An exhibition: ‘India and the World: A History in Nine Stories’ - a collaborative effort of the British Museum, London, National Museum, New Delhi; and Chhatrapati Shivaji Maharaj Vastu Sangrahalaya (CSMVS), Mumbai, was inaugurated by Culture Minister Mahesh Sharma on May 4 at the National Museum. It will run till June 30, 2018.
Over 200 objects from the British Museum and 20 other museums and private collections from India are on display at the exhibition. The exhibition chronologically encapsulates the evolution of Indian civilization since antiquity and its interconnectedness with the outside world through a raft of exquisite artefacts from India and abroad.
‘India and the World: A History in Nine Stories’ offers insights into two million years of history. It was planned as part of a commemoration of 70 years of India’s independence and a year of major cultural exchanges between India and the UK. Conceived over a period of two years of intense planning and curatorial brainstorming, ‘India and the World’ has been jointly curated by a team in Britain and India.
It has been conceptualised by Sabyasachi Mukherjee, Director General, CSMVS. Curators Jeremy David Hill and Beatriz Cifuentes Feliciano, from the British Museum joined efforts with Naman P Ahuja of JNU and his curatorial assistant, Avani Sood to develop this unique exhibition. Ahuja also lent some personal artesacts for the exhibition.
The exhibition is spread over nine sections, each representing a pivotal moment in history: Shared Beginnings (1,700,000 years ago to 2000 BC), First Cities (3000–1000 BC), Empire (600 BC – AD 200), State and Faith (AD 100–750), Picturing the Divine (AD 200–1500), Indian Ocean Traders (AD 200-1650), Court Cultures (AD 1500–1800), Quest for Freedom (1800–Present), and Time Unbound.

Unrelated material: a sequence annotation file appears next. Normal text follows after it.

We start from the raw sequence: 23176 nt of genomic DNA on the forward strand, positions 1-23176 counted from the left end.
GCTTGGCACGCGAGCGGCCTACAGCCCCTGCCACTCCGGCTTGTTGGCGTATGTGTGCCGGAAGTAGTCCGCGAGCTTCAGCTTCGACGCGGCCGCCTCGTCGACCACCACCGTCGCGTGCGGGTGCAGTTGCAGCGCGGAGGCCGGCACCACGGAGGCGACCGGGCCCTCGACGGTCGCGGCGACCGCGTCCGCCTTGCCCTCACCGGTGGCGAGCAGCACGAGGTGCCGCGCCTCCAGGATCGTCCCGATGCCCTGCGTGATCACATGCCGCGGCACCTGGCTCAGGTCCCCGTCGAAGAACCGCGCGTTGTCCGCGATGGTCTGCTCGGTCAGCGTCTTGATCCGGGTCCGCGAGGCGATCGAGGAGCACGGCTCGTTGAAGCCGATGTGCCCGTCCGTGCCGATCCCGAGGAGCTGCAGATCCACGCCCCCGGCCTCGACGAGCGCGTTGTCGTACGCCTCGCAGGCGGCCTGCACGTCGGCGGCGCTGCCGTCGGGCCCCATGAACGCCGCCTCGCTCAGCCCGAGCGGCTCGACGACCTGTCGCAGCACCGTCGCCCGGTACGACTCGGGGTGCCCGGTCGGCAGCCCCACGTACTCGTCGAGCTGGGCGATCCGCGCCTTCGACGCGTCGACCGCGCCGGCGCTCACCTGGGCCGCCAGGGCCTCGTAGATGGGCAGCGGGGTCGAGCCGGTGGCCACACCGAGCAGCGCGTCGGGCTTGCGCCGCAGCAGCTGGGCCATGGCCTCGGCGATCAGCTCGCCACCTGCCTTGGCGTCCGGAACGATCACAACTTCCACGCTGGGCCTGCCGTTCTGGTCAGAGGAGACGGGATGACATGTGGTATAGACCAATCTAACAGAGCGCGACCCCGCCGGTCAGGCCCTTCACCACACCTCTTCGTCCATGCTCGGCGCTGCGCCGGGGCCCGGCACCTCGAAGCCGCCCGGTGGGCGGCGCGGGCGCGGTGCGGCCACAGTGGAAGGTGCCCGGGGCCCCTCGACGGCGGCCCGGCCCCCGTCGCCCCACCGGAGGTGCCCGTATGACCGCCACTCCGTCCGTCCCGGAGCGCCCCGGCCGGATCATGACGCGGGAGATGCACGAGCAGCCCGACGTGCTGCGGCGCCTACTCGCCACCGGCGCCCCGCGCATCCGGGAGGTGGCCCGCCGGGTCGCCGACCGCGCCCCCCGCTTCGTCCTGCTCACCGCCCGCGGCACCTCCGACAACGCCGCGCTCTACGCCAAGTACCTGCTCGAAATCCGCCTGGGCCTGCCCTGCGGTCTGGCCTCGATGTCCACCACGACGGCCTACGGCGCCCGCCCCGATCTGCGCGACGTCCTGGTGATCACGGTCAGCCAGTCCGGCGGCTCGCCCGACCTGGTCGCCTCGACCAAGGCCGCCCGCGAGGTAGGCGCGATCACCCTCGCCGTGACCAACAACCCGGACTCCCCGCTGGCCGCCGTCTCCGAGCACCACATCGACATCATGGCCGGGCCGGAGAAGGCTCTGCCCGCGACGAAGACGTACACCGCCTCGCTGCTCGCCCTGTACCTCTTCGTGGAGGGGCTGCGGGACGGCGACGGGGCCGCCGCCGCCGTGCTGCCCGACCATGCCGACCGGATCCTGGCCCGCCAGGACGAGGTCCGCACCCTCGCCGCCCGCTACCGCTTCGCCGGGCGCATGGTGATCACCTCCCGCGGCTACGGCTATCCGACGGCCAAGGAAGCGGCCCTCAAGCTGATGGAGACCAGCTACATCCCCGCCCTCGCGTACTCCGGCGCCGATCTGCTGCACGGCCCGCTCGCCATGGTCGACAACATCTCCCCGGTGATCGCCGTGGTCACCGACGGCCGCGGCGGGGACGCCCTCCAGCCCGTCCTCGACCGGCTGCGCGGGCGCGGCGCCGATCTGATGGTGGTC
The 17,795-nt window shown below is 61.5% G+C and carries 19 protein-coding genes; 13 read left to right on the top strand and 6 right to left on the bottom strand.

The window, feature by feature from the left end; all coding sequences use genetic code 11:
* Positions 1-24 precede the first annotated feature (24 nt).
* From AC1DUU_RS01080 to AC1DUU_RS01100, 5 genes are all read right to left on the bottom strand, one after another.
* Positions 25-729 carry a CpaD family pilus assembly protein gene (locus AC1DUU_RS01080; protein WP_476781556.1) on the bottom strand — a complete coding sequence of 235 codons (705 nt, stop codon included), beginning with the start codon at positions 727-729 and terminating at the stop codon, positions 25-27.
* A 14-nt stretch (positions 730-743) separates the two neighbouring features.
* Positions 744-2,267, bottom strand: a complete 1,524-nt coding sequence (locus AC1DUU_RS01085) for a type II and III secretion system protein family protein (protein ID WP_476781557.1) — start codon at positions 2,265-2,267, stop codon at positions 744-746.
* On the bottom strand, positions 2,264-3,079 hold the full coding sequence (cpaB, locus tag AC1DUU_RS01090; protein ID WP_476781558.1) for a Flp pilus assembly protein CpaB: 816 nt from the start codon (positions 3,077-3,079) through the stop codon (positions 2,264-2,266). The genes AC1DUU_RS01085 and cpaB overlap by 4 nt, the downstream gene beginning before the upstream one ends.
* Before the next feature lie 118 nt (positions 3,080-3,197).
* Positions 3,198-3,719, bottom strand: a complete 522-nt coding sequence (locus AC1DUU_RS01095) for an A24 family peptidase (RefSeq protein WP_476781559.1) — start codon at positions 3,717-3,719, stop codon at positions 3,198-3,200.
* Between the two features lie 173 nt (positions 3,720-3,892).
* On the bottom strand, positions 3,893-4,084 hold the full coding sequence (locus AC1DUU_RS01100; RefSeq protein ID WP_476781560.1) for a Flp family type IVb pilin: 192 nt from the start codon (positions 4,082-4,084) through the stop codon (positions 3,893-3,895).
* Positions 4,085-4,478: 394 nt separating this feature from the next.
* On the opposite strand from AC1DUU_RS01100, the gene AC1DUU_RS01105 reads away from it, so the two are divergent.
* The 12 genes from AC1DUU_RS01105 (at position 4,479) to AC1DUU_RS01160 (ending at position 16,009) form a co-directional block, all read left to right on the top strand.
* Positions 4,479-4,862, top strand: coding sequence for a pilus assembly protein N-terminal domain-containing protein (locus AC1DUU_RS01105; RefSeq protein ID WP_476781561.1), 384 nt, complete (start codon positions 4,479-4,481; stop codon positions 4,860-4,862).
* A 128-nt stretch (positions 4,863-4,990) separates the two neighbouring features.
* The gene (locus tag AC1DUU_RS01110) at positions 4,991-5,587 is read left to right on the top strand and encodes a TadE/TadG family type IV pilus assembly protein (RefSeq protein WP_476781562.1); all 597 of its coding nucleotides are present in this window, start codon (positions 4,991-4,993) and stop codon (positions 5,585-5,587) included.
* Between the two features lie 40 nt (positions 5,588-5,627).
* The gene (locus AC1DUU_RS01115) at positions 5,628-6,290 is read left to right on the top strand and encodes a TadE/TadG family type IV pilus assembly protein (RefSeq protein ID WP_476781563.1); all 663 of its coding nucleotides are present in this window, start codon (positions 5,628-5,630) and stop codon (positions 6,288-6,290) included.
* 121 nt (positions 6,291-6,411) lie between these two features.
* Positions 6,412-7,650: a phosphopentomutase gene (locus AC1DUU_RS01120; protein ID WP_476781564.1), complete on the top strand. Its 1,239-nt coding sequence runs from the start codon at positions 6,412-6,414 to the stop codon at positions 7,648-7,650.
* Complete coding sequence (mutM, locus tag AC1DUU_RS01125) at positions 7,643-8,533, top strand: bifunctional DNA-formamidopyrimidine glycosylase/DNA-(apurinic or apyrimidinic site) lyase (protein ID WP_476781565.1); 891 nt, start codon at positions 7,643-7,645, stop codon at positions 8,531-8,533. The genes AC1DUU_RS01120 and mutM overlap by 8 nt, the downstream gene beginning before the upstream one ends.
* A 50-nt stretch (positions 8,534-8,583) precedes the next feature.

Beginning with the Indus Valley Civilisation and coming down to the present, the artefacts range from stone sculptures, terracotta, coins, tools, inscriptions and manuscripts to textiles, jewellery, Mughal miniatures and contemporary paintings, demonstrating common threads of human history.
A striking feature of the show is not only its linear and chronological depiction of Indian civilization, but also its exploration of ideas across time periods, and a profound insight into confluence of the ancient and the modern. Essentially, it highlights the strong connections India has shared historically with the rest of the world, impacting each other through a gamut of activities that helped evolve a global culture.
The nine-gallery exhibition is staggering in the number of rare objects that it brings together, the time period and styles that it covers, the exquisiteness of each object and the rich stories that it tells about our ancestors. There are 104 important works of art from the Indian subcontinent in dialogue with 124 iconic pieces from the British Museum.
The exhibition is supported by the Ministry of Culture, Tata Trusts, the Getty Foundation and the Newton Bhabha Fund.